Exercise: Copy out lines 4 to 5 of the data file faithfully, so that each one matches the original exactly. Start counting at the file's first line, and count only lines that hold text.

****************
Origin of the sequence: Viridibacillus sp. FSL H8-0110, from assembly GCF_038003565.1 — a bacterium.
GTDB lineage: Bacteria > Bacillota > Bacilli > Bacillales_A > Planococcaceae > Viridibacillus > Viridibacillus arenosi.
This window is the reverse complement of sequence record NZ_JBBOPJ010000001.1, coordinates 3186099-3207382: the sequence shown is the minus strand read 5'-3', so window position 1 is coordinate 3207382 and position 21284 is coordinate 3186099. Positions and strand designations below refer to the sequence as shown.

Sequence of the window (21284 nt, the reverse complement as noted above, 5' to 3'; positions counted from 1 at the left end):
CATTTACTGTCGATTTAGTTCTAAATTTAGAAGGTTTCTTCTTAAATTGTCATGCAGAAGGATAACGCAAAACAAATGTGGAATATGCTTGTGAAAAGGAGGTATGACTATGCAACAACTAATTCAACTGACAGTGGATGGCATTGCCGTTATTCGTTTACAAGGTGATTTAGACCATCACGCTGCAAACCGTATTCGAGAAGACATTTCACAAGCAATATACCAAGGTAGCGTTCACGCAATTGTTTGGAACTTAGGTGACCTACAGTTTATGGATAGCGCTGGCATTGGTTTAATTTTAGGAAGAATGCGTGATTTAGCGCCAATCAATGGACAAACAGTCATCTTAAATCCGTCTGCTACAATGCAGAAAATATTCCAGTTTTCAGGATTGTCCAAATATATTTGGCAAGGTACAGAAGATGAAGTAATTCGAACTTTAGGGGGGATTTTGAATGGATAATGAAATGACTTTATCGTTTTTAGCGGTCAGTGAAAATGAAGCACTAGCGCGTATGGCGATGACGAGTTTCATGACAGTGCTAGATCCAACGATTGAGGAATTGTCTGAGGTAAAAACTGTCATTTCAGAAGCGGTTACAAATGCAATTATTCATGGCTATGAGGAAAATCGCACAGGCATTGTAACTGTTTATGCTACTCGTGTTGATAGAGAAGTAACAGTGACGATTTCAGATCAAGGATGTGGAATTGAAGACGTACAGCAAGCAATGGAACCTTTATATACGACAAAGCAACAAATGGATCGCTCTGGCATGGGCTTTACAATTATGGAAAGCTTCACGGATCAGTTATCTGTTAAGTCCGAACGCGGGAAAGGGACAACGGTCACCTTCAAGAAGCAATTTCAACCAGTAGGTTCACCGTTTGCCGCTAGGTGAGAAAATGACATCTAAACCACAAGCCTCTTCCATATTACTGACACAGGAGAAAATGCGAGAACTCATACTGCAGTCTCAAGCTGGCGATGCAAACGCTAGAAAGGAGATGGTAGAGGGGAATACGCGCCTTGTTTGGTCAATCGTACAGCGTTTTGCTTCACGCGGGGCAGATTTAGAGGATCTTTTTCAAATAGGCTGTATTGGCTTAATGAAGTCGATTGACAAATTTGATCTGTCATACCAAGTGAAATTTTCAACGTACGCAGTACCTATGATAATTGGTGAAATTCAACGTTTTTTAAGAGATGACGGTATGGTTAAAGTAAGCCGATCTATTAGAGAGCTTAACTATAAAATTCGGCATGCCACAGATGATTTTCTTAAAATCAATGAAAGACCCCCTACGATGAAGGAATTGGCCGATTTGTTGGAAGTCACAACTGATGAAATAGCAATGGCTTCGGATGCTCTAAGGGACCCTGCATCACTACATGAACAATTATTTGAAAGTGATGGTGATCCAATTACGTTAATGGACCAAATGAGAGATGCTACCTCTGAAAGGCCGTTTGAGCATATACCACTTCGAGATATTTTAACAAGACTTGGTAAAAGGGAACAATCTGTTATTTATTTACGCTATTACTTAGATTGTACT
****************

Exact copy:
Sequence of the window (21284 nt, the reverse complement as noted above, 5' to 3'; positions counted from 1 at the left end):
CATTTACTGTCGATTTAGTTCTAAATTTAGAAGGTTTCTTCTTAAATTGTCATGCAGAAGGATAACGCAAAACAAATGTGGAATATGCTTGTGAAAAGGAGGTATGACTATGCAACAACTAATTCAACTGACAGTGGATGGCATTGCCGTTATTCGTTTACAAGGTGATTTAGACCATCACGCTGCAAACCGTATTCGAGAAGACATTTCACAAGCAATATACCAAGGTAGCGTTCACGCAATTGTTTGGAACTTAGGTGACCTACAGTTTATGGATAGCGCTGGCATTGGTTTAATTTTAGGAAGAATGCGTGATTTAGCGCCAATCAATGGACAAACAGTCATCTTAAATCCGTCTGCTACAATGCAGAAAATATTCCAGTTTTCAGGATTGTCCAAATATATTTGGCAAGGTACAGAAGATGAAGTAATTCGAACTTTAGGGGGGATTTTGAATGGATAATGAAATGACTTTATCGTTTTTAGCGGTCAGTGAAAATGAAGCACTAGCGCGTATGGCGATGACGAGTTTCATGACAGTGCTAGATCCAACGATTGAGGAATTGTCTGAGGTAAAAACTGTCATTTCAGAAGCGGTTACAAATGCAATTATTCATGGCTATGAGGAAAATCGCACAGGCATTGTAACTGTTTATGCTACTCGTGTTGATAGAGAAGTAACAGTGACGATTTCAGATCAAGGATGTGGAATTGAAGACGTACAGCAAGCAATGGAACCTTTATATACGACAAAGCAACAAATGGATCGCTCTGGCATGGGCTTTACAATTATGGAAAGCTTCACGGATCAGTTATCTGTTAAGTCCGAACGCGGGAAAGGGACAACGGTCACCTTCAAGAAGCAATTTCAACCAGTAGGTTCACCGTTTGCCGCTAGGTGAGAAAATGACATCTAAACCACAAGCCTCTTCCATATTACTGACACAGGAGAAAATGCGAGAACTCATACTGCAGTCTCAAGCTGGCGATGCAAACGCTAGAAAGGAGATGGTAGAGGGGAATACGCGCCTTGTTTGGTCAATCGTACAGCGTTTTGCTTCACGCGGGGCAGATTTAGAGGATCTTTTTCAAATAGGCTGTATTGGCTTAATGAAGTCGATTGACAAATTTGATCTGTCATACCAAGTGAAATTTTCAACGTACGCAGTACCTATGATAATTGGTGAAATTCAACGTTTTTTAAGAGATGACGGTATGGTTAAAGTAAGCCGATCTATTAGAGAGCTTAACTATAAAATTCGGCATGCCACAGATGATTTTCTTAAAATCAATGAAAGACCCCCTACGATGAAGGAATTGGCCGATTTGTTGGAAGTCACAACTGATGAAATAGCAATGGCTTCGGATGCTCTAAGGGACCCTGCATCACTACATGAACAATTATTTGAAAGTGATGGTGATCCAATTACGTTAATGGACCAAATGAGAGATGCTACCTCTGAAAGGCCGTTTGAGCATATACCACTTCGAGATATTTTAACAAGACTTGGTAAAAGGGAACAATCTGTTATTTATTTACGCTATTACTTAGATTGTACT